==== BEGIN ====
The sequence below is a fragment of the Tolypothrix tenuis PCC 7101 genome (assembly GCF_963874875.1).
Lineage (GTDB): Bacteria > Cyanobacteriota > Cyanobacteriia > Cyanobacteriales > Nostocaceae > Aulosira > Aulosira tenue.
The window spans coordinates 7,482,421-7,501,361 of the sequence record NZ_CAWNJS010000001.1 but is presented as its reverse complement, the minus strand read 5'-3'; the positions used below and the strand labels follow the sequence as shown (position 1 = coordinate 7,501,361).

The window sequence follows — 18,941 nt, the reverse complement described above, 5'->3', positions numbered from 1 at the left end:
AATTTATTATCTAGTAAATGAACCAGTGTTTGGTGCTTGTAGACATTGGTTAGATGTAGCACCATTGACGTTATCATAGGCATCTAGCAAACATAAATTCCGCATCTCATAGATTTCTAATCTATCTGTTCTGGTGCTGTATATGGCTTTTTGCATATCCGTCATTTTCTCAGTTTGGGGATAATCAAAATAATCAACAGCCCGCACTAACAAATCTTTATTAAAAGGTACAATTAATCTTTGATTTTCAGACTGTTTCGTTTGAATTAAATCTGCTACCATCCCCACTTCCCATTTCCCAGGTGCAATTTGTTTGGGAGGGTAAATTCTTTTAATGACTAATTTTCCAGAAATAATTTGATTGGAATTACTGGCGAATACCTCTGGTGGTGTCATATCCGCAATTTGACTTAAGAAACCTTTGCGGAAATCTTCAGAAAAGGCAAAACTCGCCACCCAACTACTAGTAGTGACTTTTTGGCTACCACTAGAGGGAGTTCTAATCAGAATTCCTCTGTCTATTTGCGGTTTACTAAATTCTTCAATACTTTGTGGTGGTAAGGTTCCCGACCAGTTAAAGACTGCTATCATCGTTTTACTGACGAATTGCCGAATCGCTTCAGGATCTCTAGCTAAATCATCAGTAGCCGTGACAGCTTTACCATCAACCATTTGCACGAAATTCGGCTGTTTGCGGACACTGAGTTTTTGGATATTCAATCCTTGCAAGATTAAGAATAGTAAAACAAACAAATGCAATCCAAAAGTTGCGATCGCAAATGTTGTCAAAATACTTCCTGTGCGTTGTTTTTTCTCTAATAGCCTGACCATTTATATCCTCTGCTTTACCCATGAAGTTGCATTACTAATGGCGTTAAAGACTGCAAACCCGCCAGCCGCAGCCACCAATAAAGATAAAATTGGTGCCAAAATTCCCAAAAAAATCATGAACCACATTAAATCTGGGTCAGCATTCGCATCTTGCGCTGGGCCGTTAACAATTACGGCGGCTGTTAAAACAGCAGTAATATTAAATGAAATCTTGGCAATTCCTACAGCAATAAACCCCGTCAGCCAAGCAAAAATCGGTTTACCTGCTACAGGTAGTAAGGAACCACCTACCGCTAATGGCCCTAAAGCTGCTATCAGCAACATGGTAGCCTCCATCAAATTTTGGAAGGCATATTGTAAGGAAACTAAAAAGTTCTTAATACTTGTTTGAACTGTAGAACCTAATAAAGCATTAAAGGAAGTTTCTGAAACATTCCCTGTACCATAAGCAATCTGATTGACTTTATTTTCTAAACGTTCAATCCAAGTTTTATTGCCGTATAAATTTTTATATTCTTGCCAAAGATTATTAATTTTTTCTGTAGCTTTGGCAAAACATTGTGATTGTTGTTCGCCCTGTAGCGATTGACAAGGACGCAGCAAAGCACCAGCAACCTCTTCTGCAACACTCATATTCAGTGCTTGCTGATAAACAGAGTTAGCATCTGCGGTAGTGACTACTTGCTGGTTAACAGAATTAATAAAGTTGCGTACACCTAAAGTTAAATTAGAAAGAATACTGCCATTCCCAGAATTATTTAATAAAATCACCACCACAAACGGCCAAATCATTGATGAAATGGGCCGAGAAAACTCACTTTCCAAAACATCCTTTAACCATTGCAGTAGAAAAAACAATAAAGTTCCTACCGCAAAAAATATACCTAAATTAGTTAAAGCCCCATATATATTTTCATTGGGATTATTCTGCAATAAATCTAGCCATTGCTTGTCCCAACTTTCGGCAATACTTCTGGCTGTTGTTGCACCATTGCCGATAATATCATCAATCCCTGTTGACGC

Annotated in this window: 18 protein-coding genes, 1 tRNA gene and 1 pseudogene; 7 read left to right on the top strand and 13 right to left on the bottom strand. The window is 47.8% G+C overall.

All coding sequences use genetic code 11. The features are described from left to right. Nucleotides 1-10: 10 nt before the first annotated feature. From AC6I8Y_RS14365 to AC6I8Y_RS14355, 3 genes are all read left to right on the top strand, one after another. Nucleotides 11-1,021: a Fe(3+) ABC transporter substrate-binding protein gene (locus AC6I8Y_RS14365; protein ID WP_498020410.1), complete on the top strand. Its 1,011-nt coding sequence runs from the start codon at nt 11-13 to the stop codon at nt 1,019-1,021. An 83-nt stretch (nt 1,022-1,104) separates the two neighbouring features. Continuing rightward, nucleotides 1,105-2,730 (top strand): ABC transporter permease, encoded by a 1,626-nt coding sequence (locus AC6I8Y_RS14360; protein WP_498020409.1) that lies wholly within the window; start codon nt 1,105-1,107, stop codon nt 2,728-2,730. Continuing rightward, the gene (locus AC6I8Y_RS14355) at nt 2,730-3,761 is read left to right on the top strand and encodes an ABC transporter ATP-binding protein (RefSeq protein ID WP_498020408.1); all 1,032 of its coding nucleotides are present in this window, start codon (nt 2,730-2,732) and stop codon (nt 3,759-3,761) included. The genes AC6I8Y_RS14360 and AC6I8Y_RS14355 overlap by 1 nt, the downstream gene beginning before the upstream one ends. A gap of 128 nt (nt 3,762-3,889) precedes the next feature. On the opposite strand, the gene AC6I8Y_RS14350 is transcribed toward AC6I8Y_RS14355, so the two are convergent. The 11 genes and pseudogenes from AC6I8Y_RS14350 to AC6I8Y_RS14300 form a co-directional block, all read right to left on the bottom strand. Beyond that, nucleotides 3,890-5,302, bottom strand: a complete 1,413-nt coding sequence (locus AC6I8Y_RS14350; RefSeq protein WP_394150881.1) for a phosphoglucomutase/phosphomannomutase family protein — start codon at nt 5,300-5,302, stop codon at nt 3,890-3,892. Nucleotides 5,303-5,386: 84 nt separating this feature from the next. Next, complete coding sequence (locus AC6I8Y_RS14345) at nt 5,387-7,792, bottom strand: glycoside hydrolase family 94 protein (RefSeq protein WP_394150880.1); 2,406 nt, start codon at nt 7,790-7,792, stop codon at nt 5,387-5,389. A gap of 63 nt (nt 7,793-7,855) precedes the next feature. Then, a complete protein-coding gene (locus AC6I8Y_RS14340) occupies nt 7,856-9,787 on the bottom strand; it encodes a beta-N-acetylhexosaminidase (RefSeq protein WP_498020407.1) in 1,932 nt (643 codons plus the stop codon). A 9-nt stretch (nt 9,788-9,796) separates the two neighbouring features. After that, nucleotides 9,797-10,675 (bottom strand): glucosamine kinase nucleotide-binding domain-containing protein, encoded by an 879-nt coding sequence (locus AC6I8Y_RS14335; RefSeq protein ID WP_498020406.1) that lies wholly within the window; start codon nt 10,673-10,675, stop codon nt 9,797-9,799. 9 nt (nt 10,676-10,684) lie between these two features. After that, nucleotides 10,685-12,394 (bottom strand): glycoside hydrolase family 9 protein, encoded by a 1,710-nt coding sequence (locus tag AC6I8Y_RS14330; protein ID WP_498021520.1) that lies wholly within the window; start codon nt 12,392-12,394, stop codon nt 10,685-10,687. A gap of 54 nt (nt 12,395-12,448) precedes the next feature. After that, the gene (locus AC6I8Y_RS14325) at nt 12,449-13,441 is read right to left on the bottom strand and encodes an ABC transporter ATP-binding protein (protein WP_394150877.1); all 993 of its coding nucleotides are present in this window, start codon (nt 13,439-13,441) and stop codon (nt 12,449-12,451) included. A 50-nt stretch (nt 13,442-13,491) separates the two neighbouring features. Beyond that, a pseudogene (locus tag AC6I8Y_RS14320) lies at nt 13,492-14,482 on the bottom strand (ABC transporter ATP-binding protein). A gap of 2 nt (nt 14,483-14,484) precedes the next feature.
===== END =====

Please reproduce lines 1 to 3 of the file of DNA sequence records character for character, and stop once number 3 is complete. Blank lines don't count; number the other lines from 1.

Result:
The sequence below is a fragment of the Tolypothrix tenuis PCC 7101 genome (assembly GCF_963874875.1).
Lineage (GTDB): Bacteria > Cyanobacteriota > Cyanobacteriia > Cyanobacteriales > Nostocaceae > Aulosira > Aulosira tenue.
The window spans coordinates 7,482,421-7,501,361 of the sequence record NZ_CAWNJS010000001.1 but is presented as its reverse complement, the minus strand read 5'-3'; the positions used below and the strand labels follow the sequence as shown (position 1 = coordinate 7,501,361).